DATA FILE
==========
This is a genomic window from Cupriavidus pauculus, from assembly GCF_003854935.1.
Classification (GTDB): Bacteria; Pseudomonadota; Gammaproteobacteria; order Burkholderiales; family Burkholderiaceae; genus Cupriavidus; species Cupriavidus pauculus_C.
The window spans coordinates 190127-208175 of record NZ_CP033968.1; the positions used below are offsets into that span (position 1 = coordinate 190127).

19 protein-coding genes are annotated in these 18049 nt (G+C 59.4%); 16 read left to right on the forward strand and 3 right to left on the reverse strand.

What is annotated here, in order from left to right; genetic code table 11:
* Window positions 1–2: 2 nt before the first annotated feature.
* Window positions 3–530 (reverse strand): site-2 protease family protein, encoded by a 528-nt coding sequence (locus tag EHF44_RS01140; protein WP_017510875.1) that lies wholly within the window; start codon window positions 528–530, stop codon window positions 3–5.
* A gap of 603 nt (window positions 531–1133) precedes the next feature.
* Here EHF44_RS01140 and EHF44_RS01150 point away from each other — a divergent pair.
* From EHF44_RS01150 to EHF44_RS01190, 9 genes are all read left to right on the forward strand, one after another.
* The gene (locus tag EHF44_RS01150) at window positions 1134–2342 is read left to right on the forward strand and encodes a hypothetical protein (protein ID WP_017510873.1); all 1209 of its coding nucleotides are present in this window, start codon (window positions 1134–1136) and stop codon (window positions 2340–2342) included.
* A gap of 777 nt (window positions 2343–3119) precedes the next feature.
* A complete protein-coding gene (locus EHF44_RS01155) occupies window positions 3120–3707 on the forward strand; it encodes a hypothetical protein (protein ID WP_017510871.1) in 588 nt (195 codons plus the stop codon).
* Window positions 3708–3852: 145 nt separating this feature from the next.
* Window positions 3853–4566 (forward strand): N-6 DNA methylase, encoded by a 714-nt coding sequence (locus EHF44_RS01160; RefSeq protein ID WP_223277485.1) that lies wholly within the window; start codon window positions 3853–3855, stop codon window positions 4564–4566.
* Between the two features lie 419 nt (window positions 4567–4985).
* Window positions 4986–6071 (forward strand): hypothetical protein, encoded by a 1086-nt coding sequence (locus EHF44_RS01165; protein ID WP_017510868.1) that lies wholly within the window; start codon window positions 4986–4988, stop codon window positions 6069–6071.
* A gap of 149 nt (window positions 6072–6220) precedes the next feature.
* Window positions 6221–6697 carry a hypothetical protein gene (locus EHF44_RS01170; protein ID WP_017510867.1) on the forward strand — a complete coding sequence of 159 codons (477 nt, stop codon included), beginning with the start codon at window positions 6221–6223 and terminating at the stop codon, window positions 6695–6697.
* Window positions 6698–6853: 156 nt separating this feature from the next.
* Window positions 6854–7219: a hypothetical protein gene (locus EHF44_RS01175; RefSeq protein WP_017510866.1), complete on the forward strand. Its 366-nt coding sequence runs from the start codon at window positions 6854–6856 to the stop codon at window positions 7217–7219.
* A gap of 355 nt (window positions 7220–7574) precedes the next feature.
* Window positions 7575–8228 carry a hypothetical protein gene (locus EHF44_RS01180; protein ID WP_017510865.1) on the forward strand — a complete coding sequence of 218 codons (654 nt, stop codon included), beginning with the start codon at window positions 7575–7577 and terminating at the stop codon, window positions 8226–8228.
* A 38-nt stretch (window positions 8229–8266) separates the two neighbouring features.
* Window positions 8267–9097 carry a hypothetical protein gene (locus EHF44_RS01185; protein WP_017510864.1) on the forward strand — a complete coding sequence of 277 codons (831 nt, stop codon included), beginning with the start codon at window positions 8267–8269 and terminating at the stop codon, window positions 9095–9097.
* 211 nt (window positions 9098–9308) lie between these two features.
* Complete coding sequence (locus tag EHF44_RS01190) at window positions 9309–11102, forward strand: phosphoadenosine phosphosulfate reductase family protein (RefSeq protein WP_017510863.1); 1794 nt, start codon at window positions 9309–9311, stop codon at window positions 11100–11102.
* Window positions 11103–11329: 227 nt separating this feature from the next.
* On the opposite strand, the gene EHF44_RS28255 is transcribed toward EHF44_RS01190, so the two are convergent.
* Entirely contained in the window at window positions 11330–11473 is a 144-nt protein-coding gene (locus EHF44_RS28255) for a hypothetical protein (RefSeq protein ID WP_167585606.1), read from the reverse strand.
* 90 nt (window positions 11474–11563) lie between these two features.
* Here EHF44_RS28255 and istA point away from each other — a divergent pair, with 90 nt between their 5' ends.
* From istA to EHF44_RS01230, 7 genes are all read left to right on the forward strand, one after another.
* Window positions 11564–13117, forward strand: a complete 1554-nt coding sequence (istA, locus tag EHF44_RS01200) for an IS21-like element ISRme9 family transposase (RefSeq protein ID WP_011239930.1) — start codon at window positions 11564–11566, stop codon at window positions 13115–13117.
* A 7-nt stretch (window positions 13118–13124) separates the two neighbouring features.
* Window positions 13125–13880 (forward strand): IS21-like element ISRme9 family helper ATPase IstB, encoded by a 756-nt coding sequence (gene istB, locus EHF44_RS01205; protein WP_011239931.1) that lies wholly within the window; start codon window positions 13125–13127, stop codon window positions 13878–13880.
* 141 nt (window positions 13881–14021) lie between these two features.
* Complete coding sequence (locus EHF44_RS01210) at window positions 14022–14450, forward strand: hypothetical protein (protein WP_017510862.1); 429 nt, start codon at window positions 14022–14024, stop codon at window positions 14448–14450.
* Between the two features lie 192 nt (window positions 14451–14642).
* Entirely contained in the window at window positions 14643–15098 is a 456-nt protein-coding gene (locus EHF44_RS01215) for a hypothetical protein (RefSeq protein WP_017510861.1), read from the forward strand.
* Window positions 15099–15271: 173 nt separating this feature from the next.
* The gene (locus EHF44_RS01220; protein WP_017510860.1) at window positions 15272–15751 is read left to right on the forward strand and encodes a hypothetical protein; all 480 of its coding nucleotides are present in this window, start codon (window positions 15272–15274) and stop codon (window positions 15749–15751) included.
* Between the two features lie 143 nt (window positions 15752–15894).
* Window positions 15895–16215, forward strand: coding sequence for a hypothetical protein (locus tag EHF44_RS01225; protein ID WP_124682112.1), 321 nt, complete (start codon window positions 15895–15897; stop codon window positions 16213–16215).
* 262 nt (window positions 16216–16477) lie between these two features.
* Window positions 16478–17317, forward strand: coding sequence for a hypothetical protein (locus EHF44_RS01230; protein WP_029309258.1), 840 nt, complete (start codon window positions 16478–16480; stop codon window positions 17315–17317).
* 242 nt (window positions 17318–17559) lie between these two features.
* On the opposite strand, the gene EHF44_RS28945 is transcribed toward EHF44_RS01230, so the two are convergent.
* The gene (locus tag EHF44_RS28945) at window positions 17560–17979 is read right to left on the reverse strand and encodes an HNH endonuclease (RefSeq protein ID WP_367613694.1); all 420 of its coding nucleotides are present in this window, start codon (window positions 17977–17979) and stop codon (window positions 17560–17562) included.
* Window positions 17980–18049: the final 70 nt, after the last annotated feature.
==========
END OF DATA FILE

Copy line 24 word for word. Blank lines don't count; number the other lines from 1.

* A 38-nt stretch (window positions 8229–8266) separates the two neighbouring features.